Mint is a fresh (!) new approach to the card in box plot. Is it just me, or have there been a glut of these recently? But the brilliant feature about this one is that the prop doesn’t look at all like a prop. Let’s look in a little more detail.
The routine demonstrated on the DVD starts off as a ‘coincidence’ effect – where your ‘lucky card’, which you have secured in a mint box, matches one chosen and drawn on by the spectator. In fact, it is the spectator’s card which ‘ends up’ in the box which has been in full view all the time.
Like many of the recent variations (Clarity Box, Mystery Solved, 3Sixty) this utilises a clear box which makes the switch look impossibly fair and clean. The killer element here is that there is no heat on the box at all – since it doesn’t look like a magic prop but like an ordinary mint box. It’s that ‘organic’ word again – but rightly so in this case.
You are supplied with a special mint box, gimmicks in red and blue bicycle back, and a spare sticker if you need to refresh your box (or make a new one – and instructions for this are included). And some mints!
The DVD contains a live performance and then all the explanation you need. Liam Montier and Steve Rowe explain every detail of the handling in detail and include a number of little wrinkles which make it even more convincing. It is clear that this is an idea which has been honed in the real world which should be endorsement enough. The DVD includes a section on the Mercury Card fold – which you will probably be unsurprised to realise you will need to do! This is a slightly tricky move and there are some tips on ways to make this easier (including using Jon Allen’s clever idea – Perfect Score).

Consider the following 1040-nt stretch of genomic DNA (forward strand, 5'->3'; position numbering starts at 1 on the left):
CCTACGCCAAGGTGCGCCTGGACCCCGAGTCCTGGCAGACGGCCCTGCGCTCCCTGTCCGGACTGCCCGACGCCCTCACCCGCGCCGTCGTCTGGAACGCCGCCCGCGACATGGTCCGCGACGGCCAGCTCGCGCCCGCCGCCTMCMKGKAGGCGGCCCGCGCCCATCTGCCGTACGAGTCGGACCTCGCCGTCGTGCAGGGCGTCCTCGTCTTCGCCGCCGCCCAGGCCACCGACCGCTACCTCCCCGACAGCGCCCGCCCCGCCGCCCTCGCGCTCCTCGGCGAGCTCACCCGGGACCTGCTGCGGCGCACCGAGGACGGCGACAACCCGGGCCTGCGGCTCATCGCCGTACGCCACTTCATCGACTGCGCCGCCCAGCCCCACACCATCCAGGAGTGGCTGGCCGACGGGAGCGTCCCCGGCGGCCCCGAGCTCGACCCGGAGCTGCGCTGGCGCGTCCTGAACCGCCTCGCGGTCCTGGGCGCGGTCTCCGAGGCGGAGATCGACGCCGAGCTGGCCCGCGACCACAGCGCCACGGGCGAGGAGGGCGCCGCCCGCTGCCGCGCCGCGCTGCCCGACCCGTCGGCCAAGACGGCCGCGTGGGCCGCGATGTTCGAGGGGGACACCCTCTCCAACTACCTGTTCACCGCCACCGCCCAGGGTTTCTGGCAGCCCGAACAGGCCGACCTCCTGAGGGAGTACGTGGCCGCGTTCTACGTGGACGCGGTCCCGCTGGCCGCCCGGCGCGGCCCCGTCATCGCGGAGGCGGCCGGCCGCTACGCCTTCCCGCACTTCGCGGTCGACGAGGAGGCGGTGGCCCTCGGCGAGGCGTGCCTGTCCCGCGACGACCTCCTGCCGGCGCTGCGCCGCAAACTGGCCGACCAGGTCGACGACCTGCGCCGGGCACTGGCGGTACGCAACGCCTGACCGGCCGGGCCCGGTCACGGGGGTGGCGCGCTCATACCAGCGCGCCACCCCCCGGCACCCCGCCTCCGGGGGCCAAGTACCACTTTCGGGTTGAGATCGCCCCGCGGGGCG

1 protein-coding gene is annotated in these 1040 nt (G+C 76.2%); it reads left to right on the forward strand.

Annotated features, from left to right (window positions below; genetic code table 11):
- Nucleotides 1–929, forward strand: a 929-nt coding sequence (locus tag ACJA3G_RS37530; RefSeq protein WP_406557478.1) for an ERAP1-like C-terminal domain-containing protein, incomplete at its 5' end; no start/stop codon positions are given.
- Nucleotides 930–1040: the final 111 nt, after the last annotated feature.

Other ideas for the gimmick are included – Liam has a ‘nest of boxes’ routine, and a moment’s thought will show that it has numerous applications in mentalism etc. On the subject of mentalism there is a ‘barcode reveal’ on the mint box which seems to me to go somewhat against the philosophy of the trick. The whole idea is that the box should have no attention drawn to it at all – it is, to all intents and purposes, an ordinary box – but to me, having a playing card printed on the label makes it seem more like a gimmick again.
All in all I think this is a fabulous idea. I am a great lover of boxes – and so there is part of me that doesn’t mind the more ‘proppy’ approaches to this routine – however there is something completely disarming about using a mint box – and it would fit so well into almost any strolling or restaurant type setting.